Scientific evidence of the relationship between deep sleep and brain health has been rapidly increasing over the past decade. Of particular importance to many researchers is the relationship between sleep and brain disorders, including Parkinson’s and Alzheimer’s.
While links have been established between sleep disorders and these types of major brain disorders, scientists are still exploring whether disrupted deep sleep is a cause, an effect or even both to a certain degree. These explorations have raised some intriguing questions, such as whether or not deep sleep has the potential to serve as a weapon against these types of devastating brain disorders.
Disrupted Sleep and Brain Disorders
Brain diseases like Alzheimer’s and Parkinson’s are associated with an excessive buildup of certain types of proteins in the brain, as well as a higher incidence of sleep disorders. As assistant professor Adam Spira, PhD. of the mental health department at the Johns Hopkins Bloomberg School of Public Health points out, the standard point of view among scientists used to be that the sleep disorders associated with dementia were a result of the damage done by the brain disorder causing the dementia. However, over the past decade, that point of view has changed, opening up to the potential of sleep disorders and sleep deprivation to be a contributing factor to developing such disorders.
Part of that shift relates specifically to a deeper understanding of the role of sleep in overall brain health and function. Deep sleep, it turns out, plays a particularly important role in the health of the brain, especially concerning brain diseases that feature specific types of protein build up, such as the beta-amyloid build up associated with Alzheimer’s disease. That is because it is during deep sleep, via the action of the glymphatic system, that toxins, including the toxic beta-amyloid protein, are flushed out of the brain, carried away by cerebrospinal fluid.
That has led some researchers to theorize that disrupted sleep and a reduction of the time spent in deep sleep may contribute to an over-accumulation of such toxins, thereby increasing the risk of developing such brain disorders as Alzheimer’s and Parkinson’s.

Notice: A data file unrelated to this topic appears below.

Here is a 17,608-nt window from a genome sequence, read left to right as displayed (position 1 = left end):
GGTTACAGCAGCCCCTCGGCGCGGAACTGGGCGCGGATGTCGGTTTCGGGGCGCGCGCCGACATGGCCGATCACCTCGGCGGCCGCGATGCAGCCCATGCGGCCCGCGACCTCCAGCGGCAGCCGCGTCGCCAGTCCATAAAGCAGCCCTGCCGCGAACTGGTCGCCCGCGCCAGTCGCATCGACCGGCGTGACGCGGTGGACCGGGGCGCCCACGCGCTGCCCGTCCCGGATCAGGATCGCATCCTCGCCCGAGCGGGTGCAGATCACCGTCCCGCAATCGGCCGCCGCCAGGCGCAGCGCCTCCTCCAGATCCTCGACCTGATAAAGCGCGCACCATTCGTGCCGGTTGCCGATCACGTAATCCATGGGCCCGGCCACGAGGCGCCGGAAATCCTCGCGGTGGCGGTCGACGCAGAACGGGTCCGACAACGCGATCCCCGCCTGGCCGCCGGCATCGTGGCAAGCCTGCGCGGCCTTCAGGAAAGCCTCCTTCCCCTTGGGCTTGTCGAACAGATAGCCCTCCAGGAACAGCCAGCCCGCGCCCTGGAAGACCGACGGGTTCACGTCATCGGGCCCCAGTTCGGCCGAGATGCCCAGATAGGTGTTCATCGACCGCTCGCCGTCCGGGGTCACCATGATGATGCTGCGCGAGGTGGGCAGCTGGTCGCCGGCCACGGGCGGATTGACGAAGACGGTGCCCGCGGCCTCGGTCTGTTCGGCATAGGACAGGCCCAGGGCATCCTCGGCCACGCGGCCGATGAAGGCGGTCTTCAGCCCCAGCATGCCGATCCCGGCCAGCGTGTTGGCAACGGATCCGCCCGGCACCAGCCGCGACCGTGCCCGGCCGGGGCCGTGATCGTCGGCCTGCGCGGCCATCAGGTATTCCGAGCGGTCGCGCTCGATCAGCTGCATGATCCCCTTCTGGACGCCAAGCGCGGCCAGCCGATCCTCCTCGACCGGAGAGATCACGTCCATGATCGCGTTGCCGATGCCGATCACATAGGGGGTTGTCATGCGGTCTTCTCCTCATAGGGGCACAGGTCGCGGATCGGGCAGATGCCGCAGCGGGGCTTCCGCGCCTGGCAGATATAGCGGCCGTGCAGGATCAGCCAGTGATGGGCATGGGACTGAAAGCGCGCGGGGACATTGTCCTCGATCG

Exploring the Potential for Deep Sleep as Treatment
At the University Hospital of Zurich, neuroscientist Dr. Marta Morawska is among the medical scientists looking at the potential of improving or restoring deep sleep as a potential treatment for such brain disorders as Parkinson’s, which features both sleep disorders and sleep deprivation as well as a buildup of alpha-synuclein, another toxic protein that can collect in the brain. Morawska and her research team theorize that increasing slow-wave deep sleep can help slow the progression of Parkinson’s disease by helping to flush away the toxic protein associated with the disease.
The researchers tested their theory in a study conducted on mice. The study was successful in demonstrating that sleep deprivation did increase alpha-synuclein build up in the brain. When sodium oxybate was used to produce slow-wave deep sleep in the study subjects, the amount of alpha-synuclein decreased.
With both Alzheimer’s and Parkinson’s diseases featuring toxic protein build up and a solid link to the role of deep sleep in flushing such toxins, there are encouraging potentials for both treatment and prevention of such devastating brain disorders. Morawska expressed optimism that the teams’ research results could lead to the conducting of clinical trials with Parkinson’s patients and perhaps even be refined into a viable treatment for the disease.
In terms of prevention, the concepts involved are quite simple and logical, something that the average person can put to use in their daily life today. If the buildup of these toxic proteins in the brain are associated with a higher risk of these types of brain disorders or diseases, then it is a matter of simple logic that reducing that build up has real potential to decrease that risk.
Exactly how much risk reduction isn’t yet known, because there are other factors involved, but every bit of risk decrease is a win, so take advantage of what you can control. Give the brain and its glymphatic system the opportunity to do what it is supposed to do – flush away toxins – by making healthy sleep a priority throughout your life.
Protect Brain Health
The takeaway when it comes to sleep and brain health? It is possible to take advantage of the means you have at your disposal to reduce the risk of brain disorders and protect brain health. The science is clear: Sleep is essential to brain health, both in the short-term and the long-term.
Take steps to improve sleep quality and to make sure you get the deep sleep your brain needs by making smart lifestyle choices. Eat a healthy diet, including reducing or eliminating processed foods. Get enough physical activity daily. Be sure that you get natural light exposure daily, helping to promote circadian rhythm health and better sleep. Learn sleep hygiene principles and put them to work for you and your brain.